Jaundice

Although not a disease in itself Jaundice is a symptom of liver disorder. It is easily recognisable, as the sufferer will develop a yellowish tinge to the whites of the eyes and skin.

The yellowish tinge of Jaundice is due to an accumulation of bilirubin levels in the blood. During the breakdown of 'old' red blood cells by the spleen, bilirubin is formed as a byproduct. The bilirubin is then passed to the liver, where it undergoes a further process in order for it to be dissolved into bile and then excreted from the body.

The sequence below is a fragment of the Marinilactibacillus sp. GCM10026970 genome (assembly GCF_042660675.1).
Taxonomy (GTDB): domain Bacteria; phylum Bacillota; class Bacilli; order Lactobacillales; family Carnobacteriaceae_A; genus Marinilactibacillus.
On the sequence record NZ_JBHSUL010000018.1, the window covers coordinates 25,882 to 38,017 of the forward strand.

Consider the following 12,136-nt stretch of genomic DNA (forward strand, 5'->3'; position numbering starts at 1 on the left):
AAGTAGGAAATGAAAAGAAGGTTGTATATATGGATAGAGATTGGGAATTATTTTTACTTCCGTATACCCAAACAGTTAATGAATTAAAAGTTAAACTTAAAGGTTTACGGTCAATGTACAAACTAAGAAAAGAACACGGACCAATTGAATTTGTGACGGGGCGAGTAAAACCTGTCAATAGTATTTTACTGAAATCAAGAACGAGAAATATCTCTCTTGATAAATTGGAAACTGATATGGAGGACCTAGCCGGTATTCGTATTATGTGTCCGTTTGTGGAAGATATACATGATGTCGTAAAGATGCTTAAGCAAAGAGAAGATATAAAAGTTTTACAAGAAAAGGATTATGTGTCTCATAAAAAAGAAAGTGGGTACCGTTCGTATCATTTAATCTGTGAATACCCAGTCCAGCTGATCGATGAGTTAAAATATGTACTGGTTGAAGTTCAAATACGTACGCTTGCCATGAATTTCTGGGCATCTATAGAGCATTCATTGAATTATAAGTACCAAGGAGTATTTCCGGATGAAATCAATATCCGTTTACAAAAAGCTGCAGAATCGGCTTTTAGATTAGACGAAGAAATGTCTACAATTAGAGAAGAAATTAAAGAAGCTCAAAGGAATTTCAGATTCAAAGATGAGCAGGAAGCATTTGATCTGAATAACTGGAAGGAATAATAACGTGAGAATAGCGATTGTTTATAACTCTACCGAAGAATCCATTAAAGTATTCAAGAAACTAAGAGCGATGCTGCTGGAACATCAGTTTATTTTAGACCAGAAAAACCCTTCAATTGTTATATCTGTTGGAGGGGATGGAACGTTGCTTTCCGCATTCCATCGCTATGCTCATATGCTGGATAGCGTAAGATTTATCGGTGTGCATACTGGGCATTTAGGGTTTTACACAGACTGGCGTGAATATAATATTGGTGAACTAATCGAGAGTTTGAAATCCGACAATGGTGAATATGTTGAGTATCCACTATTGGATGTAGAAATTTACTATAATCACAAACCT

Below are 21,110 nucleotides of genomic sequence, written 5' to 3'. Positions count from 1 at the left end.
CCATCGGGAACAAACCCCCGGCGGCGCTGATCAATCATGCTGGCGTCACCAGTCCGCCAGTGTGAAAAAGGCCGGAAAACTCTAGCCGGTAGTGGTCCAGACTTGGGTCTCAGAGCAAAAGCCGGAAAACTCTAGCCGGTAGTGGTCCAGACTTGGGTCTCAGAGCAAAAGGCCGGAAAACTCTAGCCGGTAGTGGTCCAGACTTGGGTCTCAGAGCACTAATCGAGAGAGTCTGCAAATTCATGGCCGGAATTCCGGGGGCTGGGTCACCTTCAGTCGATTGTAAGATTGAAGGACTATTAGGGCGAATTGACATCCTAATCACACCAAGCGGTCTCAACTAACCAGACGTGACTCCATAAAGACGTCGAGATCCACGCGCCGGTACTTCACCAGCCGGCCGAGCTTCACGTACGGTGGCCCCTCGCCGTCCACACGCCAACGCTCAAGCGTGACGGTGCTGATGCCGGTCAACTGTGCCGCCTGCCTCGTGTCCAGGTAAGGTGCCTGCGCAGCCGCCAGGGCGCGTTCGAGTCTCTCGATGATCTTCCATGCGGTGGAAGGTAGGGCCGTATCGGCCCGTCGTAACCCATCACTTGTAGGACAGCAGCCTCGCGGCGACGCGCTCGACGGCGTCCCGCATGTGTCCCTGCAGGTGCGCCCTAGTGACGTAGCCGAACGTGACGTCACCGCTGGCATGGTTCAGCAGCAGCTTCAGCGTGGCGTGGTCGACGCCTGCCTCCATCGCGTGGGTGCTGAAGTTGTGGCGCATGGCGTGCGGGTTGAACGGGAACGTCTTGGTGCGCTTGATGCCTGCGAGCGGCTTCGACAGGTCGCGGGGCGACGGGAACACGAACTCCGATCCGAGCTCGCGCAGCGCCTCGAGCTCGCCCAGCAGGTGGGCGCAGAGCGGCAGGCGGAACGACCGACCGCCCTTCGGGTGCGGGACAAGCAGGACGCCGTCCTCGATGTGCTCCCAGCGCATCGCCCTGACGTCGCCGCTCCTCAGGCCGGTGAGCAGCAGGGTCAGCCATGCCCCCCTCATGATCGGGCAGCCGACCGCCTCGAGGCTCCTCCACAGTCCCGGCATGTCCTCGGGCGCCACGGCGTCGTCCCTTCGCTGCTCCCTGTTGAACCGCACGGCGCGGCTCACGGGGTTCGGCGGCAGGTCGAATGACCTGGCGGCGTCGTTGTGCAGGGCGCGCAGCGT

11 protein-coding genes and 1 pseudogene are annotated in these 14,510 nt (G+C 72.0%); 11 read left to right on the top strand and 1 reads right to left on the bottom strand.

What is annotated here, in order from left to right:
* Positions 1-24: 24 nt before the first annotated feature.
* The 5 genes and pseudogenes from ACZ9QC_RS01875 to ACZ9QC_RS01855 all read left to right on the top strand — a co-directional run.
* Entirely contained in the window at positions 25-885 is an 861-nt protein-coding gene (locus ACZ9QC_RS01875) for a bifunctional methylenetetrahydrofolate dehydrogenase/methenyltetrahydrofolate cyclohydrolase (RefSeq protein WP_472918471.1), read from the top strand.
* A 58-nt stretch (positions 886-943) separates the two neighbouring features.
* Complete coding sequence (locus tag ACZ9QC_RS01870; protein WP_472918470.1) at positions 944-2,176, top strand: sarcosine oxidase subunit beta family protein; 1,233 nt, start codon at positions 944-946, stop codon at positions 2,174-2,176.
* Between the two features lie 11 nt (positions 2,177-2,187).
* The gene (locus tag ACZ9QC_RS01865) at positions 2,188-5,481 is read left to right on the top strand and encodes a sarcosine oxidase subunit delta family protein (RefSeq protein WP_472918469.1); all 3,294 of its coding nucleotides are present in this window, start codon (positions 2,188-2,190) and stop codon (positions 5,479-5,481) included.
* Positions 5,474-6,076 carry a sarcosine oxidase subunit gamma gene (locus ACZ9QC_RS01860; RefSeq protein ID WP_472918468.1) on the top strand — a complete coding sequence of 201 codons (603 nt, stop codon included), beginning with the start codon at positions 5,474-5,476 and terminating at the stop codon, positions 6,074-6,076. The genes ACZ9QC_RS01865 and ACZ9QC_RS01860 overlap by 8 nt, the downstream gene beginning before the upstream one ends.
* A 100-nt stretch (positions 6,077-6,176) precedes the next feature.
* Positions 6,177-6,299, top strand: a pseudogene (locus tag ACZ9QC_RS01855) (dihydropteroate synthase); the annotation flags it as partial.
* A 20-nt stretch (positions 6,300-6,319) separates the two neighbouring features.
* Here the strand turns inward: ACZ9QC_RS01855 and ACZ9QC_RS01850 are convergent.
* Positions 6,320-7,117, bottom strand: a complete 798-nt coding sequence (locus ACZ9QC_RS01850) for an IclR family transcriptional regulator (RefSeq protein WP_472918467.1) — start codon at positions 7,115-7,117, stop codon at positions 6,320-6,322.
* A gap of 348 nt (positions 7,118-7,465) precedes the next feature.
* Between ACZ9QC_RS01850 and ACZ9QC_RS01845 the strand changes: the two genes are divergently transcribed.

A number of liver disorders causing Jaundice can prevent the excretion of the bilirubin including; hepatitis, over indulgence in alcohol or alcoholic cirrhosis, gallstones and hepatocelluloar damage due to ingestion of toxic substances (e.g. poisons or overdose of prescribed medications). It is very important to identify the cause of the jaundice in order to begin the correct treatment, if necessary or available, for the liver disorder.

Additional Medical Conditions:

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